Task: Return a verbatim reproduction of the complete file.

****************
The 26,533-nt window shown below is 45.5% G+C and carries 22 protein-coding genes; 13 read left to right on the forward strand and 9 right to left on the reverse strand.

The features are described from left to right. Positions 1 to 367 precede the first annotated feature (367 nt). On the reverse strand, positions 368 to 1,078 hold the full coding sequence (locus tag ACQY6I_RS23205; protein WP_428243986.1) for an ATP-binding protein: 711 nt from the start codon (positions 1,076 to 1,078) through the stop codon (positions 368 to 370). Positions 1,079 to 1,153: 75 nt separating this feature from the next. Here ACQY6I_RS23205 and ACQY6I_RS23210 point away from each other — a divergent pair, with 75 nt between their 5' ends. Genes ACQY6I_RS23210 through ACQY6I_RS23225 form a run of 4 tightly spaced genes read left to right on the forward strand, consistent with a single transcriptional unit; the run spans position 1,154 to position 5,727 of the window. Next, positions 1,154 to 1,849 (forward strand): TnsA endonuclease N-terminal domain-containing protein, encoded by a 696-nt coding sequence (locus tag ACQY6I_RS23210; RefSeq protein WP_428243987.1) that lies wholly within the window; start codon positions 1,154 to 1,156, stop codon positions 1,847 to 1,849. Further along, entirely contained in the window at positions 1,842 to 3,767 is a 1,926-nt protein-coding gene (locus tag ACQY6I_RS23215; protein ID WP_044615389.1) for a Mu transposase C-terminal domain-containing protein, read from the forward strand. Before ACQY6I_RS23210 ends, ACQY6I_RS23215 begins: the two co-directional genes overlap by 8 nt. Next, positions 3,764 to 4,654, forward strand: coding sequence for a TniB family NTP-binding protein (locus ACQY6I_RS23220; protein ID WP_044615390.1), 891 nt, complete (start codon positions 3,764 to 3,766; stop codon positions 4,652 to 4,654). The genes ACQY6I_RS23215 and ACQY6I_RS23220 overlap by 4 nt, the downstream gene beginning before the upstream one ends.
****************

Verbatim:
The 26,533-nt window shown below is 45.5% G+C and carries 22 protein-coding genes; 13 read left to right on the forward strand and 9 right to left on the reverse strand.

The features are described from left to right. Positions 1 to 367 precede the first annotated feature (367 nt). On the reverse strand, positions 368 to 1,078 hold the full coding sequence (locus tag ACQY6I_RS23205; protein WP_428243986.1) for an ATP-binding protein: 711 nt from the start codon (positions 1,076 to 1,078) through the stop codon (positions 368 to 370). Positions 1,079 to 1,153: 75 nt separating this feature from the next. Here ACQY6I_RS23205 and ACQY6I_RS23210 point away from each other — a divergent pair, with 75 nt between their 5' ends. Genes ACQY6I_RS23210 through ACQY6I_RS23225 form a run of 4 tightly spaced genes read left to right on the forward strand, consistent with a single transcriptional unit; the run spans position 1,154 to position 5,727 of the window. Next, positions 1,154 to 1,849 (forward strand): TnsA endonuclease N-terminal domain-containing protein, encoded by a 696-nt coding sequence (locus tag ACQY6I_RS23210; RefSeq protein WP_428243987.1) that lies wholly within the window; start codon positions 1,154 to 1,156, stop codon positions 1,847 to 1,849. Further along, entirely contained in the window at positions 1,842 to 3,767 is a 1,926-nt protein-coding gene (locus tag ACQY6I_RS23215; protein ID WP_044615389.1) for a Mu transposase C-terminal domain-containing protein, read from the forward strand. Before ACQY6I_RS23210 ends, ACQY6I_RS23215 begins: the two co-directional genes overlap by 8 nt. Next, positions 3,764 to 4,654, forward strand: coding sequence for a TniB family NTP-binding protein (locus ACQY6I_RS23220; protein ID WP_044615390.1), 891 nt, complete (start codon positions 3,764 to 3,766; stop codon positions 4,652 to 4,654). The genes ACQY6I_RS23215 and ACQY6I_RS23220 overlap by 4 nt, the downstream gene beginning before the upstream one ends.